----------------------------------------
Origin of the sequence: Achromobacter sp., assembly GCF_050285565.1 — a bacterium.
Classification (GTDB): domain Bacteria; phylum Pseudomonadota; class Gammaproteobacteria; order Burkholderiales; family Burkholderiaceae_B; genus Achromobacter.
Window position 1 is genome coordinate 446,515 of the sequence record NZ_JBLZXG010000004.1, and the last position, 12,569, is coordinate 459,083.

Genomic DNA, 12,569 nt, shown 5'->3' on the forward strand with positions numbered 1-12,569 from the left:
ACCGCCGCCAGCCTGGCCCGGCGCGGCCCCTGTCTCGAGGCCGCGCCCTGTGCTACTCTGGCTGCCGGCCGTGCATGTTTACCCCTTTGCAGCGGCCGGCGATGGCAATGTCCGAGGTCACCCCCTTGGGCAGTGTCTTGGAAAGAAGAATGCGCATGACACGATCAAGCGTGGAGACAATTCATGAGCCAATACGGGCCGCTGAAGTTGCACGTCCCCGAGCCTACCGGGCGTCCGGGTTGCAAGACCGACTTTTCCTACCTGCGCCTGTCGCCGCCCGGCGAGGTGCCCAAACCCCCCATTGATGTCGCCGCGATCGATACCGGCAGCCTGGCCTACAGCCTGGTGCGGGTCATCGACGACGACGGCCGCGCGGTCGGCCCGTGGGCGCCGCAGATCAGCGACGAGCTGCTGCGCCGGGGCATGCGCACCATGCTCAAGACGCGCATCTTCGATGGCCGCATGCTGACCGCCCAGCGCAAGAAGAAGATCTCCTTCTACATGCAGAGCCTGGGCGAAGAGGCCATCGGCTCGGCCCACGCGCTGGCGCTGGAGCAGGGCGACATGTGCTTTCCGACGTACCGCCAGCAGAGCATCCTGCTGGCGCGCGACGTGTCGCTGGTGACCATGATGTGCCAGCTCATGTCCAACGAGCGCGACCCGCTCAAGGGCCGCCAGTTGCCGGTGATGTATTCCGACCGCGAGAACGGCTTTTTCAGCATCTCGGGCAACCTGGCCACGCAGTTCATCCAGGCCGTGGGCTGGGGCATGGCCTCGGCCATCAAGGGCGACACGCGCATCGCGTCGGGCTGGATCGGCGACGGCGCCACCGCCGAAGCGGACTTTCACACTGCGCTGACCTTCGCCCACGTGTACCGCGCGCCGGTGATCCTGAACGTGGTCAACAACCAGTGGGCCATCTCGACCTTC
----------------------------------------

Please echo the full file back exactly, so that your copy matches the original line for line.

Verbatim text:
Origin of the sequence: Achromobacter sp., assembly GCF_050285565.1 — a bacterium.
Classification (GTDB): domain Bacteria; phylum Pseudomonadota; class Gammaproteobacteria; order Burkholderiales; family Burkholderiaceae_B; genus Achromobacter.
Window position 1 is genome coordinate 446,515 of the sequence record NZ_JBLZXG010000004.1, and the last position, 12,569, is coordinate 459,083.

Genomic DNA, 12,569 nt, shown 5'->3' on the forward strand with positions numbered 1-12,569 from the left:
ACCGCCGCCAGCCTGGCCCGGCGCGGCCCCTGTCTCGAGGCCGCGCCCTGTGCTACTCTGGCTGCCGGCCGTGCATGTTTACCCCTTTGCAGCGGCCGGCGATGGCAATGTCCGAGGTCACCCCCTTGGGCAGTGTCTTGGAAAGAAGAATGCGCATGACACGATCAAGCGTGGAGACAATTCATGAGCCAATACGGGCCGCTGAAGTTGCACGTCCCCGAGCCTACCGGGCGTCCGGGTTGCAAGACCGACTTTTCCTACCTGCGCCTGTCGCCGCCCGGCGAGGTGCCCAAACCCCCCATTGATGTCGCCGCGATCGATACCGGCAGCCTGGCCTACAGCCTGGTGCGGGTCATCGACGACGACGGCCGCGCGGTCGGCCCGTGGGCGCCGCAGATCAGCGACGAGCTGCTGCGCCGGGGCATGCGCACCATGCTCAAGACGCGCATCTTCGATGGCCGCATGCTGACCGCCCAGCGCAAGAAGAAGATCTCCTTCTACATGCAGAGCCTGGGCGAAGAGGCCATCGGCTCGGCCCACGCGCTGGCGCTGGAGCAGGGCGACATGTGCTTTCCGACGTACCGCCAGCAGAGCATCCTGCTGGCGCGCGACGTGTCGCTGGTGACCATGATGTGCCAGCTCATGTCCAACGAGCGCGACCCGCTCAAGGGCCGCCAGTTGCCGGTGATGTATTCCGACCGCGAGAACGGCTTTTTCAGCATCTCGGGCAACCTGGCCACGCAGTTCATCCAGGCCGTGGGCTGGGGCATGGCCTCGGCCATCAAGGGCGACACGCGCATCGCGTCGGGCTGGATCGGCGACGGCGCCACCGCCGAAGCGGACTTTCACACTGCGCTGACCTTCGCCCACGTGTACCGCGCGCCGGTGATCCTGAACGTGGTCAACAACCAGTGGGCCATCTCGACCTTC